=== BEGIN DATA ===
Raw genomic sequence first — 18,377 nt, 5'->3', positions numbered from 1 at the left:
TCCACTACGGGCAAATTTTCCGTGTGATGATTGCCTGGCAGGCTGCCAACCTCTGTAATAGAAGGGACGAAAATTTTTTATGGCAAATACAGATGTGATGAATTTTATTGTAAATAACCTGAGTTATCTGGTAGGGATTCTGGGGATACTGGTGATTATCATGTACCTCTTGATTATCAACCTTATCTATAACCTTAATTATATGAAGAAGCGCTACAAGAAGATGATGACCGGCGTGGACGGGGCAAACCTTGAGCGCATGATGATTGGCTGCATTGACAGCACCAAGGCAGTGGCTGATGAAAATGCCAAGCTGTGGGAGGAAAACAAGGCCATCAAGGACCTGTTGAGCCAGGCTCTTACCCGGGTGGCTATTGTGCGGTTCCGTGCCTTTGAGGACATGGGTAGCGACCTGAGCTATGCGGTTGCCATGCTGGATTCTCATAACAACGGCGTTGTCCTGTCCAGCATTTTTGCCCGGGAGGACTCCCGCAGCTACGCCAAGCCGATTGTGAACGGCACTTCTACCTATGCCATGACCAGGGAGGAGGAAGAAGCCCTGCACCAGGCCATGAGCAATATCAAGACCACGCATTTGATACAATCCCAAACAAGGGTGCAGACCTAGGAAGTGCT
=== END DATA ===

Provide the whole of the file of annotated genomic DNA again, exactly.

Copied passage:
Raw genomic sequence first — 18,377 nt, 5'->3', positions numbered from 1 at the left:
TCCACTACGGGCAAATTTTCCGTGTGATGATTGCCTGGCAGGCTGCCAACCTCTGTAATAGAAGGGACGAAAATTTTTTATGGCAAATACAGATGTGATGAATTTTATTGTAAATAACCTGAGTTATCTGGTAGGGATTCTGGGGATACTGGTGATTATCATGTACCTCTTGATTATCAACCTTATCTATAACCTTAATTATATGAAGAAGCGCTACAAGAAGATGATGACCGGCGTGGACGGGGCAAACCTTGAGCGCATGATGATTGGCTGCATTGACAGCACCAAGGCAGTGGCTGATGAAAATGCCAAGCTGTGGGAGGAAAACAAGGCCATCAAGGACCTGTTGAGCCAGGCTCTTACCCGGGTGGCTATTGTGCGGTTCCGTGCCTTTGAGGACATGGGTAGCGACCTGAGCTATGCGGTTGCCATGCTGGATTCTCATAACAACGGCGTTGTCCTGTCCAGCATTTTTGCCCGGGAGGACTCCCGCAGCTACGCCAAGCCGATTGTGAACGGCACTTCTACCTATGCCATGACCAGGGAGGAGGAAGAAGCCCTGCACCAGGCCATGAGCAATATCAAGACCACGCATTTGATACAATCCCAAACAAGGGTGCAGACCTAGGAAGTGCT